Iraq's Bright Future
Investors and policymakers once feared that when U.S. combat troops withdrew from Iraq, the country would crash and burn. Instead, over the next several years, a surge in oil revenue and the need to rebuild will make Iraq one of the world’s most attractive investment destinations.
What a difference four years makes. My only vivid memory of the Arab Strategy Forum in Dubai in December 2006 is the incredulity and outrage of Arab officials who had just read the Baker-Hamilton report. That document, authored by two of America’s foremost champions of bipartisan foreign policy, essentially urged President George W. Bush to cut America’s losses in Iraq. During the conference, I heard every variation of “You broke it, you fix it.” The anger was understandable. At the time, Arab states faced a possible explosion of sectarian war in Iraq, with aftershocks inside their own countries.
By January of this year, Saudi officials … were looking for investment opportunities in Iraq and even fretting that the country could one day soon produce enough oil to challenge the Saudi role as sole source of spare global capacity.
By January of this year, Saudi officials I spoke with during the Global Competitiveness Forum in Riyadh were looking for investment opportunities in Iraq and even fretting that the country could one day soon produce enough oil to challenge the Saudi role as sole source of spare global capacity—the amount of extra available oil that can be produced on relatively short notice. Iraq now produces about 2.4 million barrels per day. Given the dozen or so contracts signed recently with heavyweight foreign oil companies, there’s good reason to believe that Iraq can produce three times that amount within the next decade, rivaling the Saudis’ 8.5 million barrels per day.
Foreign multinationals will play a big role in this new production. Even as BP struggles to repair its reputation in the U.S. following the Gulf oil disaster, the company has partnered with state-owned China National Petroleum Corporation to develop Rumaila in southern Iraq, one of the world’s largest oil fields.
That progress will provide federal and local Iraqi authorities with the revenue needed to build new roads, bridges, airports, schools, and homes; about 95 percent of the Iraqi government’s money comes from oil. They will spend on the infrastructure needed to provide millions of Iraqis with the reliable supplies of food, water, electricity and sanitation services they don’t yet have. This spending and construction will provide more Iraqis with new jobs and more money to spend. As David Brooks pointed out in a recent column, unemployment has already fallen sharply—though it’s still at 15 percent—and GDP is expected to grow by about 7 percent next year. Iraq already ranks No. 12 on the list of the world’s fastest-growing economies.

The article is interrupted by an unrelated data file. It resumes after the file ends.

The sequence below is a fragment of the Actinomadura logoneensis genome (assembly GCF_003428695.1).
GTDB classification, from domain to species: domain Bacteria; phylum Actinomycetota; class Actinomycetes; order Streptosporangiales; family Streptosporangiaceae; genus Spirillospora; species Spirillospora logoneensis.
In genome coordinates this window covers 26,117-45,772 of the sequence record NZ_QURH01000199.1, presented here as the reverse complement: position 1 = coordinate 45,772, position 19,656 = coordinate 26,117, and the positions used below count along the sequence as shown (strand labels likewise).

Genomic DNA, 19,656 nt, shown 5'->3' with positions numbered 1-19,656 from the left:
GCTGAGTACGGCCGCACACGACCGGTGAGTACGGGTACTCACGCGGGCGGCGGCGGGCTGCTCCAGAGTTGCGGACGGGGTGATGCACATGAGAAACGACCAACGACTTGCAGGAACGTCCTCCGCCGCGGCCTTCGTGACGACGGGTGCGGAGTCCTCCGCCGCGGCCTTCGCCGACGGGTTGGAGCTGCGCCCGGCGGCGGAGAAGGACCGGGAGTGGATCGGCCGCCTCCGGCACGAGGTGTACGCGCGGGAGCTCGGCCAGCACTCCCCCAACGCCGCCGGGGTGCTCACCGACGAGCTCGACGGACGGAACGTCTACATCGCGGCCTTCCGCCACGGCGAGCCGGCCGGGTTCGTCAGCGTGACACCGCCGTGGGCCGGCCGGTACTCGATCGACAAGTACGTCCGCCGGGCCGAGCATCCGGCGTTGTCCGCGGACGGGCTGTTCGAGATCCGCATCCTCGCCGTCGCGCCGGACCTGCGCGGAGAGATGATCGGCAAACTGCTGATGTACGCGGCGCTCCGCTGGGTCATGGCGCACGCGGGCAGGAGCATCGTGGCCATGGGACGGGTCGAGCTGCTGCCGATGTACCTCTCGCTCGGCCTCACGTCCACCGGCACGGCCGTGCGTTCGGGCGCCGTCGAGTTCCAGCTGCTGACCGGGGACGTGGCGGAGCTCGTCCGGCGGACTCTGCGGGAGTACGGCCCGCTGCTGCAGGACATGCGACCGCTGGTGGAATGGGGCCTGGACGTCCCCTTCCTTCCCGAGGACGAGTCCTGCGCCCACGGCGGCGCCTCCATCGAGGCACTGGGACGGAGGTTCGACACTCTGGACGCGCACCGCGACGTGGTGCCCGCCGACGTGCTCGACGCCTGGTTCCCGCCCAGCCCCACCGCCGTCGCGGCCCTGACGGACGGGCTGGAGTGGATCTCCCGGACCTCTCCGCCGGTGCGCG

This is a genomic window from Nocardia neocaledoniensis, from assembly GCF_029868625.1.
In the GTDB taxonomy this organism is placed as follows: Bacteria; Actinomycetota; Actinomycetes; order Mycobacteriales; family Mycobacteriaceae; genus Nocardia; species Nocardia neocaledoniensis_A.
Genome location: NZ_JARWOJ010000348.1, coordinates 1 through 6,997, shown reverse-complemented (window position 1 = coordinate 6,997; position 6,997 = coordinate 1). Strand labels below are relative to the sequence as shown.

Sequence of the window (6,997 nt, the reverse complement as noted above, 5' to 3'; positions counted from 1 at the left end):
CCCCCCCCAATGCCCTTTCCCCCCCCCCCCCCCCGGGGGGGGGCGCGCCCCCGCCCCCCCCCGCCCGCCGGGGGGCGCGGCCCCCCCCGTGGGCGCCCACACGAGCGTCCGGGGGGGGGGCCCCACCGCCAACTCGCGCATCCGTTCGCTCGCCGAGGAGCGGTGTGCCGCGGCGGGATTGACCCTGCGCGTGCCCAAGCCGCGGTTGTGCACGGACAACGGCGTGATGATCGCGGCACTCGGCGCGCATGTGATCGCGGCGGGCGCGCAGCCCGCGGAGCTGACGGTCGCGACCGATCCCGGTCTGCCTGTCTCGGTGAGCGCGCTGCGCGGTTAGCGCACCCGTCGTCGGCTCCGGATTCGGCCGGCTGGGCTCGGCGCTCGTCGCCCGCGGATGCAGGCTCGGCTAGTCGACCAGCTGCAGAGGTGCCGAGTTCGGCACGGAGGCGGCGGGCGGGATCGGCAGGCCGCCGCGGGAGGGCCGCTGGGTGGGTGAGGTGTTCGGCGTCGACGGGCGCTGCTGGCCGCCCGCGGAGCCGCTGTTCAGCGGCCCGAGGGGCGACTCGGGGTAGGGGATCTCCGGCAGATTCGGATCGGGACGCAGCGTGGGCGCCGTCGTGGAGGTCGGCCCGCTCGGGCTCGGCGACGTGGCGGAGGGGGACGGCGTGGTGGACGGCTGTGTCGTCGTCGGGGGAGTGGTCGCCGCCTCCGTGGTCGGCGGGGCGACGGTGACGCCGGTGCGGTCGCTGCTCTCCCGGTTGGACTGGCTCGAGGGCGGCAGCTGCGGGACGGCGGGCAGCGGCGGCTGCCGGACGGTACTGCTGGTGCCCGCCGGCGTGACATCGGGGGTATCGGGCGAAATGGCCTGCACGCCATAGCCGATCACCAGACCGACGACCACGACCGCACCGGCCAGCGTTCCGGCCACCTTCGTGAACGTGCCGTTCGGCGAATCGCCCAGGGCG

There are other promising signs. According to data provided by the Brookings Institution (and also cited by Brooks), an estimated 4,500 Iraqis had Internet service in September 2003. More than 1.6 million have it now. As late as March 2007, just 26 percent of Iraqis said they felt “very safe” in their neighborhoods. By February 2009, the number had jumped to 59 percent.
To be sure, Iraq still has plenty of political problems, beginning with the fact that, months after parliamentary elections, the country still has no new government. Also, the country still has no oil law to provide for an equitable division of revenue among Iraq’s various factions, to build a durable legal framework for foreign investment, and to resolve disputes between Baghdad and the Kurdish Regional Government over the latter’s right to award oil-production contracts. There is still no agreement on the holding of a referendum, required by Iraq’s constitution, to permanently settle differences over the political status of the oil-rich city of Kirkuk.
Militant groups will also continue to target oil pipelines, refineries and even oil ministry officials, but all of the country’s political factions know that, for the moment, oil revenue is the country’s lifeblood. Iraqi security forces appear well prepared to contain most of the damage.
Investors in Iraq’s future will continue to contend with the corruption and official incompetence that have become part of the cost of doing business in many emerging markets. But the country’s middle class, manipulated by decades of political patronage and decimated by international sanctions, is looking toward better times ahead. They will fuel Iraq’s slow revival and ensure that the costs of political implosion are simply too high to contemplate.
Correction: The article originally stated that Saudi Arabia produces 10.8 million barrels of oil per day. The correct figure is 8.5 million barrels of oil per day.
Ian Bremmer is the president of Eurasia Group and author of The End of the Free Market: Who Wins the War Between States and Corporations? (Portfolio, 2010)